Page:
A more significant political aspect of the Coronavirus Lockdown is new opportunity for the political sectarian parties to step up and try to regain their popular legitimacy again. With the lockdown all around the country, more people lost their jobs and incomes with 75% of the population are in urgent need for social aid and hyperinflation achieved unprecedented levels of 86%. With no economic cycle in the country and in the presence of a bankrupted state; partisan clientelism has prospered again. Sectarian parties returned to be the last resort of many citizens to ask for social aid. Main political parties started to open their social aid institutions, distributed food subsistence, prepared their private healthcare institutions, launched sanitizing campaigns and distributed watermarked masks among their regions of influence.
Here, three main models of sectarian communitarianism were differentiated among the Lebanese mélange. Firstly, the Christian parties started to develop their own social security networks by distributing required social aids watermarked with their logos. Notably, Christian communities have the biggest portion of the middle class in Lebanon with a big strong Lebanese diaspora abroad. Secondly, the Shiite community where Hezbollah deployed all its resources to counter the pandemic. It started to open and equip its health care institutions with quarantine centers, sanitizing campaigns and lastly it proudly proved its high preparedness with a huge parade of its affiliated health volunteers and ambulances in the southern suburb of Beirut. This is of course due to the huge Iranian fund that was also distributed in the forms of cash assistances to the families and businesses in its regions. Hezbollah proved to be a role model for other parties in responding to the pandemic; it has been far much more successful than the Lebanese state itself. Lastly, the Sunni communities were the most impacted community compared to the Christian and Shiite communities. With the highest poverty and unemployment rates, lack of social security networks and most importantly the lack of external support due to the block of Saudi support after 2016.
All those factors made the main Sunni cities to witness the first outbreak of the second wave of the revolution during the first week of the holy month of Ramadan. This wave has been much more violent with protestors burning local banks and military checkpoints while other regions were relatively stable with minimal protests. These recent developments in the Sunni regions raise many concerns and puzzling questions. It is a very dangerous equation to put the class struggle in parallel to the sectarian conflict. It stigmatizes the sect with being the poor lowest class that is facing an unfair game setup. It equalizes the conflict of the poor with the struggle of the Sunnis. This stigmatization is a perfect nucleus for the feeling of injustice and irritation and accordingly for extreme movements to fill the political vacuum. In fact, with the ongoing severe economic crisis and the few riots spreading, this may lead to huge uncontrolled civil conflicts. This brings to mind, the long sense of oppression throughout the Shia community in the past century which brought extreme militant parties like Hezbollah to power; the ongoing riots in Tripoli now is very similar to the riots that took place in the southern suburb of Beirut in 2004 between the army and the Shiite demonstrators. In fact, this also brings to mind, the eruption of extremist terrorist groups in surrounding Syria and Iraq, thus, the ongoing status-quo being the lack of strong central state cannot sustain security and stability under the grasp of Corona and Economic crisis.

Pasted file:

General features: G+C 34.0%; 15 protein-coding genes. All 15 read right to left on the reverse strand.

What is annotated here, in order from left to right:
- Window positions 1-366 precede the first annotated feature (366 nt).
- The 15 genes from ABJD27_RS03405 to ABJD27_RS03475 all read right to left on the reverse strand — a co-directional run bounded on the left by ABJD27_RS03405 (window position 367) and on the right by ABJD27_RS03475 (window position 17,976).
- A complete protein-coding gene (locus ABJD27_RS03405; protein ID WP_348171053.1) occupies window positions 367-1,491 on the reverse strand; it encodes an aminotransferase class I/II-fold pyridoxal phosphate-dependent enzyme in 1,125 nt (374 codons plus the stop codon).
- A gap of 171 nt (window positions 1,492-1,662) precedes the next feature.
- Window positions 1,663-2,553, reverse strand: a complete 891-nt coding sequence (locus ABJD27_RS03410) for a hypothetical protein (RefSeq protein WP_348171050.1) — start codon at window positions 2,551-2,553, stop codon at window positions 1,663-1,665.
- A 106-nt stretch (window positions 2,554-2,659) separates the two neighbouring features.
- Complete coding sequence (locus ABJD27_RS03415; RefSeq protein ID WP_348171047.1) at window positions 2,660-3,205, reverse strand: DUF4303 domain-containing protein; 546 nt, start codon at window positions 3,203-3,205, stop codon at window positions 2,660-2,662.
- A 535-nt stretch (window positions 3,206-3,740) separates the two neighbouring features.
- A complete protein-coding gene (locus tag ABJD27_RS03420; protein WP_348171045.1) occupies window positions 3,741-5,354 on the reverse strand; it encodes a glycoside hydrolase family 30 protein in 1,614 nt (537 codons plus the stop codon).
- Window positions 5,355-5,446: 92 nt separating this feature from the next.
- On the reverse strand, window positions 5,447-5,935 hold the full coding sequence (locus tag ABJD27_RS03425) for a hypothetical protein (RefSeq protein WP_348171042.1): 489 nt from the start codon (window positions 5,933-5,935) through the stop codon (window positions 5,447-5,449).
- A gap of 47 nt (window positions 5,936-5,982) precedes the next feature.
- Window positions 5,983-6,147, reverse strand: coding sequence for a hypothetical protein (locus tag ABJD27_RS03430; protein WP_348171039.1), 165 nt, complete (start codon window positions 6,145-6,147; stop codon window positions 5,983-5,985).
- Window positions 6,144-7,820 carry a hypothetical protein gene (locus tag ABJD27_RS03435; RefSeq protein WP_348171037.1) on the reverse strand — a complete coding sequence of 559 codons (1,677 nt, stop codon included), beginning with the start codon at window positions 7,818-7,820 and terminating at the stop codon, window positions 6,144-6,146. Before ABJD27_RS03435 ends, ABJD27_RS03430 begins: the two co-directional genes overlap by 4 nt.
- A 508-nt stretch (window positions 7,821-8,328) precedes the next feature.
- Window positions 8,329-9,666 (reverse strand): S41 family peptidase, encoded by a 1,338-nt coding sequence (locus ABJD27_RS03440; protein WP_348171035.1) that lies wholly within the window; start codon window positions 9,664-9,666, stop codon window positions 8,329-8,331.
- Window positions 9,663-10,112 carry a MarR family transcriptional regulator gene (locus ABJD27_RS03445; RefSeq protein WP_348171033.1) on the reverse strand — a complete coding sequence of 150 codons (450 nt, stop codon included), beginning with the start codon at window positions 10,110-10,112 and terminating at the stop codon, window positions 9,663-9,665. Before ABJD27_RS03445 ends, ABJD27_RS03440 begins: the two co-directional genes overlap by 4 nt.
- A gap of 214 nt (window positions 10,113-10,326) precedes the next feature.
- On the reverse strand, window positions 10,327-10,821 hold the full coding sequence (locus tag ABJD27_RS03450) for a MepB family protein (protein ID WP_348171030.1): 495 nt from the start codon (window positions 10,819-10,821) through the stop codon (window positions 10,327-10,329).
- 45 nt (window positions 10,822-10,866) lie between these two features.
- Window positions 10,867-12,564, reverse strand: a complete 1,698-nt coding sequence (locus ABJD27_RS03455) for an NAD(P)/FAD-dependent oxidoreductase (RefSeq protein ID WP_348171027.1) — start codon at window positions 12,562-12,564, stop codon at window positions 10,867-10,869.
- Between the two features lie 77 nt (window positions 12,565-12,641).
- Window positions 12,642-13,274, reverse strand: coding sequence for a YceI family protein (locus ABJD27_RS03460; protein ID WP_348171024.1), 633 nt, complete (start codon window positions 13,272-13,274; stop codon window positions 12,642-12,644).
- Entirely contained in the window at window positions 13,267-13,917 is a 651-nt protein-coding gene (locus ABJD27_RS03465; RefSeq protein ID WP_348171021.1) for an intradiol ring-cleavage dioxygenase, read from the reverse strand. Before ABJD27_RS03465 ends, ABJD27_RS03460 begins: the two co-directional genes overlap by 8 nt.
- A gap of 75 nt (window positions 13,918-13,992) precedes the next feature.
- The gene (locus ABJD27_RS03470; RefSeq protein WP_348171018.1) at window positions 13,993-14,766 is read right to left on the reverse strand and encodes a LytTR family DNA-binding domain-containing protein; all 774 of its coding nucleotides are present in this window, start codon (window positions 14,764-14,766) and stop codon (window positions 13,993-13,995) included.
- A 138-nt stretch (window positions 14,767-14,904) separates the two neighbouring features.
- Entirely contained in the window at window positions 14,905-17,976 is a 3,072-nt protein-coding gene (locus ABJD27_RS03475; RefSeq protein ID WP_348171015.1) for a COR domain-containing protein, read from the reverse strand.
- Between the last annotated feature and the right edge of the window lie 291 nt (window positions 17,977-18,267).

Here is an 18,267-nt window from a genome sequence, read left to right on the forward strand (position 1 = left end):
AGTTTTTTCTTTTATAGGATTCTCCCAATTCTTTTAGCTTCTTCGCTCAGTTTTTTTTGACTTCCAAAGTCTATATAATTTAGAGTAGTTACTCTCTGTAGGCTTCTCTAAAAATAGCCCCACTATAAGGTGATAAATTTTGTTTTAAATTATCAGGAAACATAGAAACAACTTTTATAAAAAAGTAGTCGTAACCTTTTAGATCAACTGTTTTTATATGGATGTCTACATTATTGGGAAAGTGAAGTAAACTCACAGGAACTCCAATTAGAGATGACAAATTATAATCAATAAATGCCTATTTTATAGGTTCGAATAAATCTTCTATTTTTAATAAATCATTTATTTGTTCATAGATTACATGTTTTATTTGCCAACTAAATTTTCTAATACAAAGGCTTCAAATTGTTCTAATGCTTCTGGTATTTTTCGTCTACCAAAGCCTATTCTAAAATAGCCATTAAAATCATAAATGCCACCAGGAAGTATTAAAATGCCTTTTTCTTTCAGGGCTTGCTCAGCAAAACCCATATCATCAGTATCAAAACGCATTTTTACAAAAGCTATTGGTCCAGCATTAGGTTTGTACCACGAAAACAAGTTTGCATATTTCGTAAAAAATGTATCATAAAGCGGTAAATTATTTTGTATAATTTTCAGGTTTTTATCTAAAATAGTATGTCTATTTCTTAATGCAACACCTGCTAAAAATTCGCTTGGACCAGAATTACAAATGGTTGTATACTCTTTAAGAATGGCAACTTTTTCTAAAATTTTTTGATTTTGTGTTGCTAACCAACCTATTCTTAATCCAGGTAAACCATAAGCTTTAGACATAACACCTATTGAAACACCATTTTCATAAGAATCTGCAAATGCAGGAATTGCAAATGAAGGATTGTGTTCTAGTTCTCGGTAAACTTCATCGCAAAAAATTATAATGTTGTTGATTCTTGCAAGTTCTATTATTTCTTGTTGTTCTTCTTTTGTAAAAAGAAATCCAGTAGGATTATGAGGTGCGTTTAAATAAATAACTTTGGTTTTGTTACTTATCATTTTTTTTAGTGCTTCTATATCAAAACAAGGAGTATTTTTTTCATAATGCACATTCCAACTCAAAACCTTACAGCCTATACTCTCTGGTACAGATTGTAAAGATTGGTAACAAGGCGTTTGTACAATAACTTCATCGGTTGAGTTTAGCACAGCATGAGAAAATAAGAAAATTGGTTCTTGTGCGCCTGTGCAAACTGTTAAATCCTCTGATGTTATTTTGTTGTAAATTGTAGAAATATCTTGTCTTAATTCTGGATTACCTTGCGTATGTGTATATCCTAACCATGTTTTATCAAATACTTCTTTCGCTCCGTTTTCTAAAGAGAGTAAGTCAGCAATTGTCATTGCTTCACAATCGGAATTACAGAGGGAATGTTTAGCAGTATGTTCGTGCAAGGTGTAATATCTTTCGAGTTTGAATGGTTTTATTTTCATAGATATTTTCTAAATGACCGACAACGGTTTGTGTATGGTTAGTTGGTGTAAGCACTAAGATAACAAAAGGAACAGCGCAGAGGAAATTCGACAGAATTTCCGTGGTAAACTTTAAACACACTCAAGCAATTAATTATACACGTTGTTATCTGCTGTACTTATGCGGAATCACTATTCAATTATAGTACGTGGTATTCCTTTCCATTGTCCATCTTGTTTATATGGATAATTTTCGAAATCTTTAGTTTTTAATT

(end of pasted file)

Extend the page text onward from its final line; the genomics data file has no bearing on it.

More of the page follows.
In conclusion, the aesthetic image of equality among Lebanese citizens that was brought by the recent revolution has started to fade and the feelings of injustice is rising up back during the Coronavirus outbreak. The ruling parties succeeded in rotating the scene and putting the game setups to the old pre-revolution default. Consequently, the sense of oppression and inferiority in the major Sunni cities during the pandemic is producing a perfect ambience for extremist and populist movements especially with the lack of partisan organization in those communities. These extremist movements can translate their sense of inferiority into a sympathy with terrorist groups especially religious ones due to the sectarian color of the class conflict in Lebanon.